Medical transcriptionists take recorded medical notes and turn them into documents for addition to a patient’s medical record. If you are a transcriptionist and would like to start your own business or want to become a medical transcriptionist and eventually in your own business as well, you can easily achieve your desire if you follow a few basic steps.
Get licensed as a medical transcriptionist. This will require enrollment in a certified training program for medical transcriptionists, which is available both on some college campuses and online. Though certification is not required, it is highly recommended.
Work in a hospital or doctor's office to gain experience. After working a job or two, you will gain invaluable insight that you will consistently draw upon as you run your business.
Acquire sufficient office space and all necessary equipment and supplies. You will need an extra phone line, filing cabinet, accounting software, line counting software, fax machine, laser printer and more.
Consult with a trusted advisor on which business structure is most advantageous, given your circumstances. Some set up a corporation or limited liability company, LLC, to protect personal assets from any business debts. You will also want to consider getting professional liability insurance. Some hospitals require providers to have "errors and omissions insurance," a form of liability coverage that protects against inadvertent errors. Some clients you solicit will not consider your services unless you have this coverage.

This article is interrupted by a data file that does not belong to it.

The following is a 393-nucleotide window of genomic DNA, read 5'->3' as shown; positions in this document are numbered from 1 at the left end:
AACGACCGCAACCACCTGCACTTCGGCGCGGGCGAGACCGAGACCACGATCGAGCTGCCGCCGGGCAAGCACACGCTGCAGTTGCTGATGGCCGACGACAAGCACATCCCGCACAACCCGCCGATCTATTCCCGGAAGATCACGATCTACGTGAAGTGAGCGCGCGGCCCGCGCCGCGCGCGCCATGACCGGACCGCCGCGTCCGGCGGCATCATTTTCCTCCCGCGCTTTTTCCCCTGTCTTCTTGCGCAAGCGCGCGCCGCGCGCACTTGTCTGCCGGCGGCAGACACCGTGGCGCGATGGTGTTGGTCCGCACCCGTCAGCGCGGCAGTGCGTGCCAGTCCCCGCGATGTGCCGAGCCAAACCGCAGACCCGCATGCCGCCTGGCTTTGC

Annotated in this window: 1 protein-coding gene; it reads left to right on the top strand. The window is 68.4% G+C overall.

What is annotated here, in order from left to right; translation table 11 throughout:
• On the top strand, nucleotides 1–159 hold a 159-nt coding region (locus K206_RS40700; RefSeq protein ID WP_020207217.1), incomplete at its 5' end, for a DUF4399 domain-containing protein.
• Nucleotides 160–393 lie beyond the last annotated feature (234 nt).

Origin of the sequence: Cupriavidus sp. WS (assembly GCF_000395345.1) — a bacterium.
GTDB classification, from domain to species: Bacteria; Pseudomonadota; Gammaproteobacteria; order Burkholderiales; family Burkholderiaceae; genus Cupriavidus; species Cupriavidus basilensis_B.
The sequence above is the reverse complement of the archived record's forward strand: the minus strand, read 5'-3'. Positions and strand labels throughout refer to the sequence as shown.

Market your new business. Find out what the going rate is in your area, and have business cards and other marketing materials created so you look and feel like a professional business. You will need to develop a plan of attack to contact different physician offices and medical providers. To be successful, you will need to be a salesperson before you get to be a transcriptionist. Once you land your first client, continue seeking additional clients, but be careful not to take on more work than you can handle. It is important to ease yourself into the flow of business at a comfortable pace.
Weigh the possibility of hiring subcontractors if your workload eventually grows. Do this with care, because everything they do is forever associated with your business and reputation. If you do any such hiring, your role will then partially shift to managing as opposed to strictly transcribing. Assess your readiness for such a transition.